The production design of NTTD – Mark Tildesley

I thought Dennis Gassner’s work was stellar in the two previous films. I had some rather large reservations that he wouldn’t be returning for NTTD. However, they were ill-founded, it’s clear that Mark Tildesley has outdone himself.

We haven’t really had a chance yet to speak about his work as the film has mostly been shot at Pinewood. But just look at these shots:

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Not to sleep on Gassner, as Tildesley seems to be homaging his work on Blade Runner 2049 with Rami Malek’s lair. Though are echoes of Tildesley’s own sets he designed for High-Rise there to.

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Comments

  • Posts: 3,975
    The set recreation of Cuba looks impressive
  • Posts: 5,735
    Are those water light reflections on the wall behind Craig? Is there any pool there? That set may even be more impressive.

    Tildesley has really done an amazing work.
  • M_BaljeM_Balje Amsterdam, Netherlands
    Posts: 3,962
    Very happy that since QOS (exept Skyfall) there return to the more sets / open minded about idea of older movies. But with Spectre there not use long enough. Skyfall sets have there moments and look like NTTD take those moments too and doing a mix of both.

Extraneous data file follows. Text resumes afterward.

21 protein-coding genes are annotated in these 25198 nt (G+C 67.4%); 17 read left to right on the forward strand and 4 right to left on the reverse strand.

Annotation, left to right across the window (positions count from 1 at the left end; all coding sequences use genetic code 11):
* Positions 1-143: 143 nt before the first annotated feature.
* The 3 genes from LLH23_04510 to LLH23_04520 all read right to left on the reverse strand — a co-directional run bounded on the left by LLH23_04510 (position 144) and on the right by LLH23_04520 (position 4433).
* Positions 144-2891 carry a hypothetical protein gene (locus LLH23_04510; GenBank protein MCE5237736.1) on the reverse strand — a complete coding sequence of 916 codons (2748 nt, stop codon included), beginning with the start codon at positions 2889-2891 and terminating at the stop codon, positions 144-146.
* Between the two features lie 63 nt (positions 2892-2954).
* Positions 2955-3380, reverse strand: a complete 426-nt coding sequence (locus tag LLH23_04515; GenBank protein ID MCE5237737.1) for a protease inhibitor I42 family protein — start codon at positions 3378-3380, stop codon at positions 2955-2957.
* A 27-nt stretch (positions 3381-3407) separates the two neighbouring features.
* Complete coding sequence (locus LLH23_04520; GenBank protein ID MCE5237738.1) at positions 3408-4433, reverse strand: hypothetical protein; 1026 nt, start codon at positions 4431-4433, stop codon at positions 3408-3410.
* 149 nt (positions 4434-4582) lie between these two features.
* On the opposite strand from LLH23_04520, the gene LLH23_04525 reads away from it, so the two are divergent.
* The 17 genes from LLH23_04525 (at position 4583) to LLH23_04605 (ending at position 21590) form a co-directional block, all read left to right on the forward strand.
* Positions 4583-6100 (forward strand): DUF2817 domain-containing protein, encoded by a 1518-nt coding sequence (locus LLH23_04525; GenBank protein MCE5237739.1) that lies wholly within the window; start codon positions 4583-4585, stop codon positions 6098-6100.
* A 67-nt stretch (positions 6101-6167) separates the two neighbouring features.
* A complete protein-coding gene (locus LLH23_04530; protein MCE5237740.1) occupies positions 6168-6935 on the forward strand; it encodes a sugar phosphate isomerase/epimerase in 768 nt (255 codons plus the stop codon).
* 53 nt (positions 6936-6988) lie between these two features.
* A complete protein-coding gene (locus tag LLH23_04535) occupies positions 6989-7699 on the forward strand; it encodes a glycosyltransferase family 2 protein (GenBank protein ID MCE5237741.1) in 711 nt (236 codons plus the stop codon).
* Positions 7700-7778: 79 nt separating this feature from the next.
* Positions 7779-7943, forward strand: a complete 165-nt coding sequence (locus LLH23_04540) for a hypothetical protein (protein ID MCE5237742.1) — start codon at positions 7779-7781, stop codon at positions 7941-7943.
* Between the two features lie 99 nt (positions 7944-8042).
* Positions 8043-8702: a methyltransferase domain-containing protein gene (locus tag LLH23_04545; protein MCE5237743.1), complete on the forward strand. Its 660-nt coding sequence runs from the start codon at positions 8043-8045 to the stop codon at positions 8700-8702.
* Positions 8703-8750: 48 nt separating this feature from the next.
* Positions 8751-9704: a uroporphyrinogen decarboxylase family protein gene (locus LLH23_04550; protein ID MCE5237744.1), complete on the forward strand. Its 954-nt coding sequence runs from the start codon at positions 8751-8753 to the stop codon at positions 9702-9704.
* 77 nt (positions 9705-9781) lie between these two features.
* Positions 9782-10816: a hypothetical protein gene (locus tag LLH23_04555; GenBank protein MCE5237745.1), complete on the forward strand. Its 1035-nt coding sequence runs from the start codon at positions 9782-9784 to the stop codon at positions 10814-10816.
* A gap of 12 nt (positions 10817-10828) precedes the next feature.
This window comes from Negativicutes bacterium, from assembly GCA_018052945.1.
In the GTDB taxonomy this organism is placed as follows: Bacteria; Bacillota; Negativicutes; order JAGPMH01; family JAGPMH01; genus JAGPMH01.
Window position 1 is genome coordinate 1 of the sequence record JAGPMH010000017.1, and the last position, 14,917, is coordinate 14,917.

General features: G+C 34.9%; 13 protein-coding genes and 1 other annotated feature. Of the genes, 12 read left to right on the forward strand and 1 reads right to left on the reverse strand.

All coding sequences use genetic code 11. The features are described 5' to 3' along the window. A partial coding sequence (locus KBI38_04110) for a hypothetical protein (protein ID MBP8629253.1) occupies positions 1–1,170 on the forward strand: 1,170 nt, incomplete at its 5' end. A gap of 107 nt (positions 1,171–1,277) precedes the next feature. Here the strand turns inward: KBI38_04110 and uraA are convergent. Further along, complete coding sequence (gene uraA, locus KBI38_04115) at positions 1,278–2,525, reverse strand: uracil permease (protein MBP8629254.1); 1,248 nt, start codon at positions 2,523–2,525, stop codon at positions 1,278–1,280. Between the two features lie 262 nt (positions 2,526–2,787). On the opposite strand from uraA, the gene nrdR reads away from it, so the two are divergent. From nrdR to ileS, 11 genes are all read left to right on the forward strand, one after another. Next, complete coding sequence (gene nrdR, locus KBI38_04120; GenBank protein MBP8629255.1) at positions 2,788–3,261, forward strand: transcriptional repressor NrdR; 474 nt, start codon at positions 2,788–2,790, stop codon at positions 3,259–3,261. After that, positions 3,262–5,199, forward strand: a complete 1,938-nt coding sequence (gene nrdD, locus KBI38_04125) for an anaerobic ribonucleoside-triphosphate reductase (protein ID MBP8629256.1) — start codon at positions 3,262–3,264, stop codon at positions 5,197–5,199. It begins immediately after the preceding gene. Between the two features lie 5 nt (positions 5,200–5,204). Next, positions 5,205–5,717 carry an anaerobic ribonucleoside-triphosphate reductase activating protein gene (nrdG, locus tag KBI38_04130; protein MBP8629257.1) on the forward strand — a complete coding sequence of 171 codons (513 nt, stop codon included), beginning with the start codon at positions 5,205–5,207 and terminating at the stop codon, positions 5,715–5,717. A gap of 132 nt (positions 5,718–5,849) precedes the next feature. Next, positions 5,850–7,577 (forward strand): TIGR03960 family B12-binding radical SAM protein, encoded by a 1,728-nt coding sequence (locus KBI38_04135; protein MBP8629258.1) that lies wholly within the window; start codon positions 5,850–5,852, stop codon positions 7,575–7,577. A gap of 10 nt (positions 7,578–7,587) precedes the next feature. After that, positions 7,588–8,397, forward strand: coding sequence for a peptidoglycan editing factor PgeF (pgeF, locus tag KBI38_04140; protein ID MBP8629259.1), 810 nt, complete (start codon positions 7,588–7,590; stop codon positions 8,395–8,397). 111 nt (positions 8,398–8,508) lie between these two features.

On my 21 inch pc screen Cuba sets and overall cinematopgraphy looks better then on a mobile phone. I must take more distence for Cinematopgraphy of trailer already. What possible mean i should choose another row or two in the cinema. Very CR/QOS thrilling.
  • CraigMooreOHMSSCraigMooreOHMSS Dublin, Ireland
    Posts: 7,113
    Univex wrote: »
    Are those water light reflections on the wall behind Craig? Is there any pool there? That set may even be more impressive.

    Tildesley has really done an amazing work.

    I imagine that's a trick similar to what Deakins did in Blade Runner 2049. There may or may not be a water source visible in the frame, but the effect on the ceiling is caused (if they do it practically) by having pools of water just out of frame; these pools are then utilised by Sandgren, who then presumably had key lights directed on to the water source at the appropriate angle, and thus the reflections of the ripples are presented on the ceiling.
  • Posts: 14,040
    The set design looks amazing. I only now just realized Gassner wasn't back.
    I think the new guy may be a keeper.
  • MinionMinion Don't Hassle the Bond
    Posts: 1,165
    It actually reminds me a lot of those Aston Martin villain lair concept sketches that have been floating around for awhile.

    aston-martin-automotive-galleries-and-lairs-revealed-at-pebble-beach01-jpg.jpg?itok=ZSZMvzGt


  • zebrafishzebrafish <°)))< in Octopussy's garden in the shade
    edited December 2019 Posts: 3,516
    Tweet from Will Htay, who is involved in NTTD as concept designer. He posted this idea around 12 October last year, so very much in time before production on Bond 25 began (?). The trapezoidal shape of the building is rather reminiscient of the above interior design from Mark Tildesley. I wonder whether we can expect a building shaped like this.